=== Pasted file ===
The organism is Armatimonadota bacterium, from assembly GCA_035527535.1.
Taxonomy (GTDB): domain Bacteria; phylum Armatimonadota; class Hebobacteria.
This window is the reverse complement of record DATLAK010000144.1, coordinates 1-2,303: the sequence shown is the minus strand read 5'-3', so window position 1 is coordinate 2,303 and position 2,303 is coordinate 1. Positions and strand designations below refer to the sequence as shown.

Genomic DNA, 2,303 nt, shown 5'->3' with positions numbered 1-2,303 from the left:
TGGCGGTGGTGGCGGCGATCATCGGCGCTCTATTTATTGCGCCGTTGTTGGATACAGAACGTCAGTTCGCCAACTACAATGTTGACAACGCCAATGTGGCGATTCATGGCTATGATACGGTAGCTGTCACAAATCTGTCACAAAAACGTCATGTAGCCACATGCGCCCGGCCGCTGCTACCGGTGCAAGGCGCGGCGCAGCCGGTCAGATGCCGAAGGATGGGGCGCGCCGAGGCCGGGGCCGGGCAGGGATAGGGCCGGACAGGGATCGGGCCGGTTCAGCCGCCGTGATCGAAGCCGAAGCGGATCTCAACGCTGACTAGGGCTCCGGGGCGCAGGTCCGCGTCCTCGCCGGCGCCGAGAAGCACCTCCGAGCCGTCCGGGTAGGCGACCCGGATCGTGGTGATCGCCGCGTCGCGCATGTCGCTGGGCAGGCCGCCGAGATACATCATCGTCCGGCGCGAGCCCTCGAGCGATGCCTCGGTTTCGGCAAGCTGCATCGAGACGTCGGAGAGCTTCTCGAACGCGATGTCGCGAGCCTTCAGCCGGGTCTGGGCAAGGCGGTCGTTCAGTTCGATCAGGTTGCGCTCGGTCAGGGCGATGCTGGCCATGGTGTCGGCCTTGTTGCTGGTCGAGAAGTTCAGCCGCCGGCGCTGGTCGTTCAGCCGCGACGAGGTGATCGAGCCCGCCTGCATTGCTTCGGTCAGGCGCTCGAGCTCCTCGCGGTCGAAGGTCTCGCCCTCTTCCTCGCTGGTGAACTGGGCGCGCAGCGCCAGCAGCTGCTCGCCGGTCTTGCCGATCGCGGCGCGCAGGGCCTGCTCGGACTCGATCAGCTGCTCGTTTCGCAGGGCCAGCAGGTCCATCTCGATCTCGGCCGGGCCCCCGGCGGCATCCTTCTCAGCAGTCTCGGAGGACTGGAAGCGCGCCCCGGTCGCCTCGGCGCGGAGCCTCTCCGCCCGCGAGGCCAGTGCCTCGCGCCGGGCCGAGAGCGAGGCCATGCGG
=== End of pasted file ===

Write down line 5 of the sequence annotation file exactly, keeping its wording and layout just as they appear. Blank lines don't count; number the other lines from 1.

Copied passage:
TGGCGGTGGTGGCGGCGATCATCGGCGCTCTATTTATTGCGCCGTTGTTGGATACAGAACGTCAGTTCGCCAACTACAATGTTGACAACGCCAATGTGGCGATTCATGGCTATGATACGGTAGCTGTCACAAATCTGTCACAAAAACGTCATGTAGCCACATGCGCCCGGCCGCTGCTACCGGTGCAAGGCGCGGCGCAGCCGGTCAGATGCCGAAGGATGGGGCGCGCCGAGGCCGGGGCCGGGCAGGGATAGGGCCGGACAGGGATCGGGCCGGTTCAGCCGCCGTGATCGAAGCCGAAGCGGATCTCAACGCTGACTAGGGCTCCGGGGCGCAGGTCCGCGTCCTCGCCGGCGCCGAGAAGCACCTCCGAGCCGTCCGGGTAGGCGACCCGGATCGTGGTGATCGCCGCGTCGCGCATGTCGCTGGGCAGGCCGCCGAGATACATCATCGTCCGGCGCGAGCCCTCGAGCGATGCCTCGGTTTCGGCAAGCTGCATCGAGACGTCGGAGAGCTTCTCGAACGCGATGTCGCGAGCCTTCAGCCGGGTCTGGGCAAGGCGGTCGTTCAGTTCGATCAGGTTGCGCTCGGTCAGGGCGATGCTGGCCATGGTGTCGGCCTTGTTGCTGGTCGAGAAGTTCAGCCGCCGGCGCTGGTCGTTCAGCCGCGACGAGGTGATCGAGCCCGCCTGCATTGCTTCGGTCAGGCGCTCGAGCTCCTCGCGGTCGAAGGTCTCGCCCTCTTCCTCGCTGGTGAACTGGGCGCGCAGCGCCAGCAGCTGCTCGCCGGTCTTGCCGATCGCGGCGCGCAGGGCCTGCTCGGACTCGATCAGCTGCTCGTTTCGCAGGGCCAGCAGGTCCATCTCGATCTCGGCCGGGCCCCCGGCGGCATCCTTCTCAGCAGTCTCGGAGGACTGGAAGCGCGCCCCGGTCGCCTCGGCGCGGAGCCTCTCCGCCCGCGAGGCCAGTGCCTCGCGCCGGGCCGAGAGCGAGGCCATGCGG